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Oman negotiates release of foreign prisoners from Yemen: Report
One of the prisoners is a British national accused of spying on behalf of the British government
By News Desk - April 25 2022
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(Photo credit: AFP)

The Omani foreign ministry announced on 24 April that it has successfully negotiated the release of 14 prisoners held in the Yemeni capital of Sanaa, and their transfer to the Omani capital of Muscat.

Among the freed prisoners include a British national and his wife and child, a Filipino, an Ethiopian, a Myanmar national, and seven Indians.

The British government announced that Luke Symons is the person who was held in the Yemeni prison.

According to Amnesty International, Symons went to Yemen in 2012. He met a local woman and married her.

After the popular government led by Ansarallah took power in 2014, Symons was accused of spying for the British government. The British government alleges that Symons was not charged with a crime prior to being jailed.

The British national has been in jail since 2017 when he was 25 years old. The British government has also alleged that he suffered mistreatment while in jail.

After negotiations between Muscat and Riyadh, permission was granted to an Omani Royal Air Force aircraft to land in Sanaa on 24 April and pick up the prisoners. They are currently residing in Muscat until they can be repatriated to their home countries.

Oman is able to negotiate between Yemen and the Saudi-led coalition due to it not being a part of the coalition.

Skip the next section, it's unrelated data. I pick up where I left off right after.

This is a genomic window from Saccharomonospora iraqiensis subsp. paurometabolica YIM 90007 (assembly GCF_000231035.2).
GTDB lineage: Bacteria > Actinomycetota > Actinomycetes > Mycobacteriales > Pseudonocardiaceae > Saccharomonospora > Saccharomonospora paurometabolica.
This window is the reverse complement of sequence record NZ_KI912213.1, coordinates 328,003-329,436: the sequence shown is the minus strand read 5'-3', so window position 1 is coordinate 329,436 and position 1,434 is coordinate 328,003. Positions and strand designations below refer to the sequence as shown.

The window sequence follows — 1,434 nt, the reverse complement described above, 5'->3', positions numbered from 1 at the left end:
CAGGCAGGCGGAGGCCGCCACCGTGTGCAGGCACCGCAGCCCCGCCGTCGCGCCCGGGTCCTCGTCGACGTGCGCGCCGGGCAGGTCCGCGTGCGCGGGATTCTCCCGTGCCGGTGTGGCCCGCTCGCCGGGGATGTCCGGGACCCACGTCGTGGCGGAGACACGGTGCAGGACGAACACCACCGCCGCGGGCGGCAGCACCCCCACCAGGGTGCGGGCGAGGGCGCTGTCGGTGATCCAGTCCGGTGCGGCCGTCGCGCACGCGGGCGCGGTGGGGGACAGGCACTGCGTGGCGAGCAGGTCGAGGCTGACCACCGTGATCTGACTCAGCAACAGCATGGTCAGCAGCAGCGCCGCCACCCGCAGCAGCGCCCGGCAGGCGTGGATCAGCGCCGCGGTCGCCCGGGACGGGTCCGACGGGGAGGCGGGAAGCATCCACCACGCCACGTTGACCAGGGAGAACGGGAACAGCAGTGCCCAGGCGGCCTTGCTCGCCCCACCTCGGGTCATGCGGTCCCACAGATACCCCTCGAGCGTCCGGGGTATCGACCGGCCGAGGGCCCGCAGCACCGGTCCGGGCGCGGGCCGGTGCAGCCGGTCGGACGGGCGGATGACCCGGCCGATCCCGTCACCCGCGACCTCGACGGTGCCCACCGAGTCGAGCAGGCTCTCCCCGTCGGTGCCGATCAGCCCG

Earlier this year, the Omani foreign minister condemned attempts by the coalition to push the US into re-designating Ansarallah as a terrorist organization on the US blacklist.

The foreign minister stated that Abu Dhabi and Washington should be focusing on finding the means to engage the Sanaa administration and to bring them to the negotiating table, as they are a key component of the political landscape in Yemen.

Since the beginning of Ramadan, a UN-brokered truce was put in place between Riyadh and Sanaa. However, Saudi Arabia has not upheld its end of the deal and has repeatedly violated its terms, including the seizure of approved fuel ships and preventing the re-opening of Sanaa International Airport.

The siege on Yemen has restricted the entry of humanitarian aid and essential goods, such as fuel and food, into the country, and has caused what the UN calls “one of the worst humanitarian crises of our time.”

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